Quick & Dirty Dog Training Tips: STAY!

Stay is a dog training command you may find more useful than some others. If your dog is bad about bolting out open doors, following you where it shouldn’t go, or gets in right in the way while you are trying to do something that needs your full attention, then stay could help you keep your dog in check and out of trouble.

Stay is a simple command, but sometimes people have trouble teaching their dogs, especially puppies and hyperactive dogs, stay as it requires conditioning them to allow more and more distance between you and them.

Before you teach your dog stay it is important that you have already taught them sit or down, or stay will be much more difficult to teach.

Whatever position you choose to have your dog stay in won’t affect the effectiveness of the stay command, but is more about what would be more comfortable for the dog.

When teaching your dog to stay be sure to set time out each day in order to work with your dog. The process takes time, and at times will be difficult. Below are a list of steps that will can help you with training your dog how to stay.

  1. The first step in teaching your dog to stay is to get them to sit or lie down. You will begin by telling your dog to sit, and then stay. Do not reward them on the sit command as you are now trying to get them to stay. If your dog won’t stay don’t treat them until they begin to stay, but don’t chastise them either as they will not associate it with the command.
  2. After telling them to sit and then stay for a second or two release your dog release your dog with a treat and a scratch under the chin. As your pet gets more used to staying have them hold the position for longer periods of time. It is important that you use a command word to develop a release that that they will be able to associate with the end of staying. You can develop this saying the word every time you treat them by saying the word as you give them their reward.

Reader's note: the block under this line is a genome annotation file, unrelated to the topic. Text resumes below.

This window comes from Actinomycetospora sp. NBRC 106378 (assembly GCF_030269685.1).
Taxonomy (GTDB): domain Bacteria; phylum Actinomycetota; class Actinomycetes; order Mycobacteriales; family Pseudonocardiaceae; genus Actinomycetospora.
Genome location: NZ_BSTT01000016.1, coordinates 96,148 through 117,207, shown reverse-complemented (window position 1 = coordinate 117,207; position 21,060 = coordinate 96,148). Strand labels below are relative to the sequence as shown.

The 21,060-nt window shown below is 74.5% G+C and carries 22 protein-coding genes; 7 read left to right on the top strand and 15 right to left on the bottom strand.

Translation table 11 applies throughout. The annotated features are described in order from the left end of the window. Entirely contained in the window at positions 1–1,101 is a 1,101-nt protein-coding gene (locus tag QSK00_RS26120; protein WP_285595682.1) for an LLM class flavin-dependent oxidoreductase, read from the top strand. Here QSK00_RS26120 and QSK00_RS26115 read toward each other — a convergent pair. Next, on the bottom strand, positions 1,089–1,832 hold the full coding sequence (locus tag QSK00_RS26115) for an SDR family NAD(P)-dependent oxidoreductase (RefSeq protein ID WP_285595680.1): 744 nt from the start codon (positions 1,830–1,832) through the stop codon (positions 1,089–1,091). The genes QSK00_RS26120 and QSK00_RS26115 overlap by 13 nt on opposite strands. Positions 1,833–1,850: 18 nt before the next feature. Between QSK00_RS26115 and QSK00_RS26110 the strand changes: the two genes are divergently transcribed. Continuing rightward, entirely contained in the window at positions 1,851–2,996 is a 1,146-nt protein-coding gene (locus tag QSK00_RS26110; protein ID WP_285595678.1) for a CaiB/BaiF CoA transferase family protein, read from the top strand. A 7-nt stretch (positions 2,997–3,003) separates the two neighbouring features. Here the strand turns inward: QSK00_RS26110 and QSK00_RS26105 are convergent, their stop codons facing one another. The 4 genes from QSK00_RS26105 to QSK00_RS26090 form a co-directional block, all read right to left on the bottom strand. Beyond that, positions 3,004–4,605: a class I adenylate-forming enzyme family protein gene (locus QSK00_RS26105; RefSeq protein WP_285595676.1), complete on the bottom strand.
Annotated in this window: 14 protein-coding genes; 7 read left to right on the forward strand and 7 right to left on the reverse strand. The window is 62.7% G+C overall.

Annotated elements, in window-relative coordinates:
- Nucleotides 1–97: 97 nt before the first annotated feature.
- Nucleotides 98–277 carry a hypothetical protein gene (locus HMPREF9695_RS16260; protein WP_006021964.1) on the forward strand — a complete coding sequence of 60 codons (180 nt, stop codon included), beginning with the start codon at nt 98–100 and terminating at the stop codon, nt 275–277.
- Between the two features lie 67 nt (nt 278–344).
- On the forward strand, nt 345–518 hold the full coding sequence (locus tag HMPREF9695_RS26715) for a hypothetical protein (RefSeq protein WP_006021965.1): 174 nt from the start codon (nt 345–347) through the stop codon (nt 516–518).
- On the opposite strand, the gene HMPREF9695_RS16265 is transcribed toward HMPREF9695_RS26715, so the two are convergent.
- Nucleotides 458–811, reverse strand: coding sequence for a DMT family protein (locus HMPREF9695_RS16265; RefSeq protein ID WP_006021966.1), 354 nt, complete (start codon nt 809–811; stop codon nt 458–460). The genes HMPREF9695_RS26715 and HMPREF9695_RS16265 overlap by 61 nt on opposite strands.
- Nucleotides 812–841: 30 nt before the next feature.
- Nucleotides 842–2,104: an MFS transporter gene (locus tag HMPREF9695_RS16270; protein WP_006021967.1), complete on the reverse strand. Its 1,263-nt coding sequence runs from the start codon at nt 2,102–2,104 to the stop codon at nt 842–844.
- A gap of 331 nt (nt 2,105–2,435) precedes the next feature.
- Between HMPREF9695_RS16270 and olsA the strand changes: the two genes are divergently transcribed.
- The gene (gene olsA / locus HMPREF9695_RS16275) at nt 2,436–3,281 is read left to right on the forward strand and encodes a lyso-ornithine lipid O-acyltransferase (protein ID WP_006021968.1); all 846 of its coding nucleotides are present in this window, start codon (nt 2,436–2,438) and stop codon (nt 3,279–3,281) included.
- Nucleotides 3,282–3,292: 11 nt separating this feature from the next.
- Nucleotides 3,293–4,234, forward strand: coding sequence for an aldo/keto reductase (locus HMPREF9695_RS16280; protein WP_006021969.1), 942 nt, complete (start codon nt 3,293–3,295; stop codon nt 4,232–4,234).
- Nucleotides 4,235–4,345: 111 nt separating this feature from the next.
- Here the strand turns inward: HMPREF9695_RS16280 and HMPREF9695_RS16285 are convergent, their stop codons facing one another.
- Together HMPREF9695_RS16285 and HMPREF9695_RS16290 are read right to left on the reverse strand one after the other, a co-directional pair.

3. In order to make stay really count you must get your dog used to holding the position with distance between the two of you. This process may take the most amount of time. After your dog is used to staying, begin increasing the distance between the two of you with your hand out in a “stop” like manner while repeating the phrase ‘stay’. Do this over and over, getting a little further before you treat them.

As you get further in to training your dog, and they begin staying regular with you at some distance from then you can begin telling them to stay with your back turned.

Later, you can even tell them to stay and walk to another room.

No matter what you do, if your dog starts having trouble following the command, or has difficulty with a new added step, go back to what they had previously been doing, and continue with that step for a bit longer.

No matter what happens with you and your dog, don’t yell at them excessively or get inordinately upset with them, as this can harm the owner/pet relationship and further discourage your dog, as the most important thing to them is to please you.

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